Kurdish and Iraqi delegates this week had “a positive meeting” to determine the future for the Kurdish region’s airline connectivity to the rest of the world.
Back in September 2017, tensions were at an all-time high between Baghdad and the Kurdish Regional Government, after the KRG held a controversial referendum on independence – with Baghdad responding by imposing a form of air blockade on airports in the Kurdish region.
Baghdad banned all international flights to and from Erbil and Sulaymaniyah – the two main international airports in Northern Kurdish Iraq, home to airlines flying non-stop to the Middle East, Africa and Europe.
The Iraqi government’s immediate reaction to remove much-needed international air links from the Kurdish region shows an emerging pattern in the Middle East – whereby sudden aviation restrictions are used as tactics in geopolitical disputes. Kurdistan’s minister of transportation refused to hand over Erbil and Sulaymaniyah airports to Baghdad, describing their decision as “a huge blow to the reputation of the civic aviation of Iraq”.
Baghdad issued a NOTAM – a notice to flight crew – declaring the end of international flights with just around 48 hours notice, and international airlines rushed to squeeze in as many flights as they could, to and from the Kurdish region.
Iraqi aviation is governed as one under the Iraq Civil Aviation Authority – despite Kurdistan’s autonomous status, it does not have any sort of independent aviation authority, meaning airlines had no choice but to comply with Baghdad’s ban. Lebanon’s Middle East Airlines, among other airlines including Royal Jordanian and Qatar Airways, rushed to operate their final flights to Erbil and Sulaymaniyah before the ban came into full effect.
Middle East Airlines even increased their flights on the days immediately following Kurdistan’s independence referendum, in order to ensure they did not leave behind any Lebanese citizen who wanted to leave the region.
The flight ban would go on to set back the entire country of Iraq in ways in which may not have previously been considered by the Baghdad government. Not only did it affect the lives of many people living in Kurdistan, but it added unnecessary complexities for the access of humanitarian aid, cargo and vital imports to Erbil and Sulaymaniyah – both hubs for military jets of the US-led coalition in the fight against the Islamic State group.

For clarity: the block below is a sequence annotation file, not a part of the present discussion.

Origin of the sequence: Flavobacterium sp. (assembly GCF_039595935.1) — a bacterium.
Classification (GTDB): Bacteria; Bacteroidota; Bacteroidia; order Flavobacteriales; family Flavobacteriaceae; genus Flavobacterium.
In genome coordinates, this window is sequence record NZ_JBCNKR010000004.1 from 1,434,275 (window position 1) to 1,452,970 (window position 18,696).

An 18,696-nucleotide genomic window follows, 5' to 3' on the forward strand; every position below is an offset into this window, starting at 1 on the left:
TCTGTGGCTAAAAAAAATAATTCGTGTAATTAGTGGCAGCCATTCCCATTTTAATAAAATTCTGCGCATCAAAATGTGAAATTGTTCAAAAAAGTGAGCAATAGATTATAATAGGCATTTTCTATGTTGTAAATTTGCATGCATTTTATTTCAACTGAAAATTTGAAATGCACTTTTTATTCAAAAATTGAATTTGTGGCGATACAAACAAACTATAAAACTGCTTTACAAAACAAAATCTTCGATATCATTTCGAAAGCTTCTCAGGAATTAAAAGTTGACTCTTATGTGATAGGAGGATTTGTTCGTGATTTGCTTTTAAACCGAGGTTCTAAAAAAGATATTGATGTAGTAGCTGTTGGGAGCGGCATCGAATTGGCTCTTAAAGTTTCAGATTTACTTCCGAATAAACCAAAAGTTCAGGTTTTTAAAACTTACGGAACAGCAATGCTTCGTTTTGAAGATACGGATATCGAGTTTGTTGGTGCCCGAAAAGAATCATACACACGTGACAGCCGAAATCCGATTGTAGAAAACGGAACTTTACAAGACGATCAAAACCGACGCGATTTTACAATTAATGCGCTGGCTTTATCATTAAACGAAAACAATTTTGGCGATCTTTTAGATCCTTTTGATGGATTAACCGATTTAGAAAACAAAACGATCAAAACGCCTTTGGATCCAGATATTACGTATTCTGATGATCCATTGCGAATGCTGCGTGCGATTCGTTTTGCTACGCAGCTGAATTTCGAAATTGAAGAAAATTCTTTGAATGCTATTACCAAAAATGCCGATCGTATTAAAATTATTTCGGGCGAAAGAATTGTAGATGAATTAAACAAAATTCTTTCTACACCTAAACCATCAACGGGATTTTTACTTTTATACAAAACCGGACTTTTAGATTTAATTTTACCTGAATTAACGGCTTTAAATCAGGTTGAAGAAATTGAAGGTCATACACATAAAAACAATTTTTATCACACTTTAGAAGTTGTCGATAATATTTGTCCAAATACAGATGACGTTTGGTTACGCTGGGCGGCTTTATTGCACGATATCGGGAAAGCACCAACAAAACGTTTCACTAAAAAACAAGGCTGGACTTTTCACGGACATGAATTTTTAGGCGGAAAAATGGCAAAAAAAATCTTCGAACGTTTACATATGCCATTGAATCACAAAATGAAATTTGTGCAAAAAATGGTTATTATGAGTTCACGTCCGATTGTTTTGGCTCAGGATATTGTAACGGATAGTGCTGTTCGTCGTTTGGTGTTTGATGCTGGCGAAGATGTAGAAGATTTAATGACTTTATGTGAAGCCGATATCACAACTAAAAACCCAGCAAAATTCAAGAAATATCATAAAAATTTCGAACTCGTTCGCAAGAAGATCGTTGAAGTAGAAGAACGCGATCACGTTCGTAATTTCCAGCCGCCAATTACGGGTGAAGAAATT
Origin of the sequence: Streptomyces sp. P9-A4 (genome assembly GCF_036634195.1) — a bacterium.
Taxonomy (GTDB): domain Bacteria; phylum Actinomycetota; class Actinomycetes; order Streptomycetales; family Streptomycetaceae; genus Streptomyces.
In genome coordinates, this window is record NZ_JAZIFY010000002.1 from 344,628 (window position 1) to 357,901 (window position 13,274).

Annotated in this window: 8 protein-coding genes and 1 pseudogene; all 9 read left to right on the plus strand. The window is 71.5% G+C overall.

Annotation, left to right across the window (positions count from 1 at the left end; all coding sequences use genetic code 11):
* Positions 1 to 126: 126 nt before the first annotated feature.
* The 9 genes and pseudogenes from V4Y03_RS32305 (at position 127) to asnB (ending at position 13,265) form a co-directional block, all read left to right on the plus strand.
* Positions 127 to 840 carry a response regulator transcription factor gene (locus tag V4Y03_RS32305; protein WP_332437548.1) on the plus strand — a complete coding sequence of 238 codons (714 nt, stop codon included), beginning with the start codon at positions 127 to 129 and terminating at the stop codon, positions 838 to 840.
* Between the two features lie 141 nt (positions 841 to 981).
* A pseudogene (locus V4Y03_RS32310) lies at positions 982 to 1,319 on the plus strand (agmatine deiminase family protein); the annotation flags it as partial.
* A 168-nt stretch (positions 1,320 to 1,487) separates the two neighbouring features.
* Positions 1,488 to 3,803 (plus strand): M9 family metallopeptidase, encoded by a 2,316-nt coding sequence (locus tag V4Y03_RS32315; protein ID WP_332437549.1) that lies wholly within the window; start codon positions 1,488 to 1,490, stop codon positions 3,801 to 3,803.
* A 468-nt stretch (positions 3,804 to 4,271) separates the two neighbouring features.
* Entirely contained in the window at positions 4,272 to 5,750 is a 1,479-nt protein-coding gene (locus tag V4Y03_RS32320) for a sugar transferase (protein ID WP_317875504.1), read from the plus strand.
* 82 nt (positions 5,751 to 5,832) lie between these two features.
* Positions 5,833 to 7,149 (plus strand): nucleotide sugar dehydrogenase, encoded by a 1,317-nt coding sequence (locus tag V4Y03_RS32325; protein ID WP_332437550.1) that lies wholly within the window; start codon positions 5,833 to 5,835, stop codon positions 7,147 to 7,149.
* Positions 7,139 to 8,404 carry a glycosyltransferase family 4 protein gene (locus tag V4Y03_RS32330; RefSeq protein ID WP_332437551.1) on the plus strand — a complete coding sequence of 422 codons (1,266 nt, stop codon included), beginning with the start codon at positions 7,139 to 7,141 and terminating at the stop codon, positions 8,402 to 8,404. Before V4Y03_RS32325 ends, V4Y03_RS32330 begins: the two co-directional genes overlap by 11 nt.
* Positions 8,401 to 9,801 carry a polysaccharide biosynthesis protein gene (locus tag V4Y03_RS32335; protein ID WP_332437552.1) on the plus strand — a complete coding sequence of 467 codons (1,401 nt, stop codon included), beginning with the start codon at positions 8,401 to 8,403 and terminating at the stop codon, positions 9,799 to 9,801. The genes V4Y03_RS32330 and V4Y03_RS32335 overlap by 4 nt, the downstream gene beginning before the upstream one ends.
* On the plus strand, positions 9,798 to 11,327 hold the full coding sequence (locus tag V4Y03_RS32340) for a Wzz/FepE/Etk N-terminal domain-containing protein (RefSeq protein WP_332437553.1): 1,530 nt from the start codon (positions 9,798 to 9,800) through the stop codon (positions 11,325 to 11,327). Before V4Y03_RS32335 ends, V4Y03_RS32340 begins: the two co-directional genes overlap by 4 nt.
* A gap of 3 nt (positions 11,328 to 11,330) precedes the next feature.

Commercial airliners flying to Erbil or Sulaymaniyah would typically carry aid in the cargo hold, with vital imports that contributed to help ease one of the world’s largest humanitarian crises on Earth, in nearby Syria. Instead, only certain cargo aircraft travelling from abroad would be permitted to land in Erbil or Sulaymaniyah, pending permission of the Iraqi government. Any cargo that would typically enter Erbil or Sulaymaninyah on passenger jets would now have to fly in on a dedicated cargo aircraft – immediately reducing the amount of aid flown to the region, with cargo averages plummeting from 2,500 tonnes, to less than 10 tonnes.
In October, one month after the ban, passenger numbers had fallen by 72 percent to 44,504, compared with 159,237 in the same period in 2016. Not only did this cause frustration to airlines suddenly faced with spare aircraft (not an attractive option to airlines, given aircraft are only ever able to make money when they are in the air), but Baghdad’s own ban hurt their own airline, Iraqi Airways, with passenger numbers falling by 30 percent in the first four weeks alone.
Similar to the ongoing Saudi-led air blockade of Qatar, the legality of Baghdad’s flight ban was questioned. Baghdad adheres to the UN aviation agency’s (ICAO) rules of the skies, and while they are free to close the entire airspace of Iraq for the sake of security, under ICAO law, “closing part of the country’s airspace because of the result of an independence referendum” wouldn’t be seen as a valid justification.
However, as mentioned in earlier posts, while the theory of ICAO law is clear, enforcement becomes a grey area.
Now in early 2018, the Kurdish Regional Government and Baghdad have agreed to reopen the international airport links, as long as Erbil and Sulaymaniyah follow the directions of the Iraqi Civil Aviation Authority – a fair compromise, given the international community and ICAO does not recognise Kurdistan as an independent state.
This is pretty standard practice for ICAO, who go as far as refusing to recognise Taiwan as an independent state, and apply their aviation laws to China and Taiwan as “one China” – despite Taiwan having their own international airline, EVA Air, and their own aviation industry.
Baghdad officials say the other terms of the deal would be for Erbil and Sulaymaniyah to work with the Baghdad government to provide full disclosure of airport revenue data, allow Iraqi safety officials to work at the Kurdish airports, and for monthly meetings to be held between the Iraqi Civil Aviation Authority and Kurdish airport directors in order to ensure communication, and resolve potential problems.
The terms outlined form a seemingly fair offer from the Iraqi government, with the Kurdish region accepting – and flights set to resume in the near future.
If anything, Baghdad realises that air blockades are not sustainable, and do just as much damage to the blockading as they do to the blockaded. The positive meeting will contribute to efforts to help rebuild Iraq’s aviation infrastructure, a country with firm airport expansion programmes for Baghdad, Basra, Najaf, Nasriyah, Erbil and Sulaymaniyah.